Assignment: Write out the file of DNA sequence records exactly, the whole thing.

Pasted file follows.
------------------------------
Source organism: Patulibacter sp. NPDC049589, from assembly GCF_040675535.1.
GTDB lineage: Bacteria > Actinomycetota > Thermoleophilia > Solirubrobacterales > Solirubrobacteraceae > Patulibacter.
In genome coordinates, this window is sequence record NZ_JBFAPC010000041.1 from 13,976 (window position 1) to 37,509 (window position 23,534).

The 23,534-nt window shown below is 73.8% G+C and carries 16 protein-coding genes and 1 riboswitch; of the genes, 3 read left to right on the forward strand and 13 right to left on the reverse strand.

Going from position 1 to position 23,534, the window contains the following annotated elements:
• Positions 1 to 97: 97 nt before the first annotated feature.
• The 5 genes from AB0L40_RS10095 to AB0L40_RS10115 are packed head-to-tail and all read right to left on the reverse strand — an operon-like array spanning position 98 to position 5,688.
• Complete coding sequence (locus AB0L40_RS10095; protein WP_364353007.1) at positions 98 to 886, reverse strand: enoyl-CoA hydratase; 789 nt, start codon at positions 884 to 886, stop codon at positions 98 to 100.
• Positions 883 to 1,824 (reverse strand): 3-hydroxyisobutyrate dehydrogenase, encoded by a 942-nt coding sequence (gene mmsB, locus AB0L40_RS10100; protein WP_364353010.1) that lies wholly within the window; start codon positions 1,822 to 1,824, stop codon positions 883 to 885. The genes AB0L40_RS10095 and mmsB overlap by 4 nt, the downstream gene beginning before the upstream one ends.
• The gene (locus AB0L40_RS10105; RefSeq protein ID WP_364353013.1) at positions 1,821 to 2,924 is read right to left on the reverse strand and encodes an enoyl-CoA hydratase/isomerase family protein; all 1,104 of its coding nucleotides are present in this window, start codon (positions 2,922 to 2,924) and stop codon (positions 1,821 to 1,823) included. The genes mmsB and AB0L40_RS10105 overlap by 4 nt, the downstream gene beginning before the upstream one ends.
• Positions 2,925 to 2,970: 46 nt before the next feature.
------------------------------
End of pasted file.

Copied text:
Source organism: Patulibacter sp. NPDC049589, from assembly GCF_040675535.1.
GTDB lineage: Bacteria > Actinomycetota > Thermoleophilia > Solirubrobacterales > Solirubrobacteraceae > Patulibacter.
In genome coordinates, this window is sequence record NZ_JBFAPC010000041.1 from 13,976 (window position 1) to 37,509 (window position 23,534).

The 23,534-nt window shown below is 73.8% G+C and carries 16 protein-coding genes and 1 riboswitch; of the genes, 3 read left to right on the forward strand and 13 right to left on the reverse strand.

Going from position 1 to position 23,534, the window contains the following annotated elements:
• Positions 1 to 97: 97 nt before the first annotated feature.
• The 5 genes from AB0L40_RS10095 to AB0L40_RS10115 are packed head-to-tail and all read right to left on the reverse strand — an operon-like array spanning position 98 to position 5,688.
• Complete coding sequence (locus AB0L40_RS10095; protein WP_364353007.1) at positions 98 to 886, reverse strand: enoyl-CoA hydratase; 789 nt, start codon at positions 884 to 886, stop codon at positions 98 to 100.
• Positions 883 to 1,824 (reverse strand): 3-hydroxyisobutyrate dehydrogenase, encoded by a 942-nt coding sequence (gene mmsB, locus AB0L40_RS10100; protein WP_364353010.1) that lies wholly within the window; start codon positions 1,822 to 1,824, stop codon positions 883 to 885. The genes AB0L40_RS10095 and mmsB overlap by 4 nt, the downstream gene beginning before the upstream one ends.
• The gene (locus AB0L40_RS10105; RefSeq protein ID WP_364353013.1) at positions 1,821 to 2,924 is read right to left on the reverse strand and encodes an enoyl-CoA hydratase/isomerase family protein; all 1,104 of its coding nucleotides are present in this window, start codon (positions 2,922 to 2,924) and stop codon (positions 1,821 to 1,823) included. The genes mmsB and AB0L40_RS10105 overlap by 4 nt, the downstream gene beginning before the upstream one ends.
• Positions 2,925 to 2,970: 46 nt before the next feature.